Friday, 29 June 2012

Games in Educational Context

This is a pretty important video. One of the main features of digital media, like games is the ability to gather data and compare it. Every teachers assesses his or her students, however we mostly lack comparability. If regular arithmetic exercises were simply done on a tablet, each and every exercise could be used to create a learning profile to improve individual instruction.
past zich aan het tempo/niveau aan
geeft feedback op resultaten
ondersteunt leerstijlen en leerstrategiƫn
wijzigt functionaliteit en inhoud
Games should therefore not only be seen as a game, but as a data gatherer in a wider system of assessment.

There are atleast five important features for serious games to have if they want to be fully usable in education:

  1. It adapts to a student's level and speed.
  2. It adapts to a student's learning strategy and style or alters it
  3. It adapts the presented content accordingly
  4. It allows feedback to the student and ways of contemplation
  5. Teachers should not have to adapt to it

Original source of four of the important features:

Monday, 25 June 2012

Knewton knows networks...

Knewton is not really a game, it is a teaching-method implemented with some game elements like achievement badges. It is interesting for developers nonetheless.

Welcome to a new layar of adaptivity. A few posts ago I introduced you to item specific adaptivity. has been pioneering a self-organizing system that rates problems through user interaction, while allowing for a 75% success rate of problem-solving to retain motivation.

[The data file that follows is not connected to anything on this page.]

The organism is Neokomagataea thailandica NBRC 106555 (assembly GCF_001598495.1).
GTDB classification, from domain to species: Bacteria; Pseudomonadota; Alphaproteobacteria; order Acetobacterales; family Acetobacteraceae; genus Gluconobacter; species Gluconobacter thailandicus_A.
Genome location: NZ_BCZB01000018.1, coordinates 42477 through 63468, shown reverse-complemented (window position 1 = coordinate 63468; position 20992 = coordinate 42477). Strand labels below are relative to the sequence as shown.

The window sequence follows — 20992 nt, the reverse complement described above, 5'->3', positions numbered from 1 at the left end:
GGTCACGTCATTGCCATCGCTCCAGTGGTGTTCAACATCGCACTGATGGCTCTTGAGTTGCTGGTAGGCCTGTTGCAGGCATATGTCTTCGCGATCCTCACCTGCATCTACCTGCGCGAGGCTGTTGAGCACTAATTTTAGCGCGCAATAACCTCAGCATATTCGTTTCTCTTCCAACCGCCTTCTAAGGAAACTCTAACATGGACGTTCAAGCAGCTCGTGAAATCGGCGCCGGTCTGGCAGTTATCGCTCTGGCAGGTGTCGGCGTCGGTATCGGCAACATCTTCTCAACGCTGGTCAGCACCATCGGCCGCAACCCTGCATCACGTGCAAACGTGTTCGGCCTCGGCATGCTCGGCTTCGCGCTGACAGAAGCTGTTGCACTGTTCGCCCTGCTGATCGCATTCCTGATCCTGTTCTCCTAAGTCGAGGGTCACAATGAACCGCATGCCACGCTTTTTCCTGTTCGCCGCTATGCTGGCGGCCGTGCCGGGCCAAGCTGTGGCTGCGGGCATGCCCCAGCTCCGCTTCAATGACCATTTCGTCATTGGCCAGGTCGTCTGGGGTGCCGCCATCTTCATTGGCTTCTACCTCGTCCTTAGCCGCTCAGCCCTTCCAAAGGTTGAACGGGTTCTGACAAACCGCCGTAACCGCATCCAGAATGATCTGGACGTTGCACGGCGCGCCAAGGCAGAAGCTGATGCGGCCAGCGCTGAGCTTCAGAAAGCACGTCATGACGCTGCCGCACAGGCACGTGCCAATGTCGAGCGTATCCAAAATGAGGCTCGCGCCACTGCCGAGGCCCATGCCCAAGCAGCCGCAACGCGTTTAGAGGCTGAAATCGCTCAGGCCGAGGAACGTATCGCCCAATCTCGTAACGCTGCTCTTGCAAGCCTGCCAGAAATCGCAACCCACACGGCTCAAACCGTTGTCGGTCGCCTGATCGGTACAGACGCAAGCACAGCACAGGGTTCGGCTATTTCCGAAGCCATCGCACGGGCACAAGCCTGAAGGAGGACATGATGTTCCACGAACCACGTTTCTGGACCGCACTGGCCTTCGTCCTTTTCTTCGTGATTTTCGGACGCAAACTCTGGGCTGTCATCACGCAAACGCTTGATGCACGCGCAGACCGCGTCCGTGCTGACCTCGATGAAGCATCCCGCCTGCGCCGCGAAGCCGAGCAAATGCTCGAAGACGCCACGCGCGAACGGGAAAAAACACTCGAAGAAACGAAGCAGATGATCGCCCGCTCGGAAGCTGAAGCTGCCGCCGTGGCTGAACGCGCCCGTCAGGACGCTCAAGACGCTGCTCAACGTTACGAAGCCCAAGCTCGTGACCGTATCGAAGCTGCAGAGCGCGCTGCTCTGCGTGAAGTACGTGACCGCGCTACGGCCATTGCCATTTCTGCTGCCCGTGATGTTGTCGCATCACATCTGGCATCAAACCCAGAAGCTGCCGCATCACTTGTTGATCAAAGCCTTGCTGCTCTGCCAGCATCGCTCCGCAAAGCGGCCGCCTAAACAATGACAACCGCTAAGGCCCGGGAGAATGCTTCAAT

The next level is skill-domain adaptivity. Arithmetic can for example be divided in mathematical operation domains like subtraction, addition and multiplication. But underneath these domains the item might be linked at a deeper psychological level. The problem 6+1=x may very well be linked to the concept of 60+10=x.  These connections are theorized to form knowledge/skill domains. I'll probably look into this concept a bit more.

The underlying idea of Knewton is a self-organizing system that automatically detect the links between these concepts, validates and test their coherence. This software uses network science theories to create a network map of item domains and their interdependence. Arithmetic problems in the form of a story might for example require usage of the subtraction domain and story understanding domain. If you make mistakes the system will try to detect a link between mistakes to adjust your curriculum to your weaknesses. Thereby strengthening your weaknesses and increasing your effectiveness in arithmetic.

Item specific adaptivity and knowledge/skill adaptivity may well be combined to develop adaptive teaching-methods, more specifics in the coming future : ).

Friday, 22 June 2012

Things to consider in Serious Game research

Today I found out that widespread gameresearch is no easy task. The group that games most, namely children till the age of 12 are the hardest to track and even harder to survey. Probably a serious problem for practical serious game research.

Using data of gamers under the age of 17 years of age is considered market research. Therefore it should follow the best practice guidelines of the Market Research Society. Not very surprising, considering the possible ethical implication of such research.

The most important practice advised and demanded of market researchers is that data can only be used if a legal guardian has to give it's explicit consent. Additionally a child has to be given the explicit ability to refuse the survey.

What is the most practical way to ask consent? and which examples of best practice are there?
Questions to be asked on another day...

Motivation in Games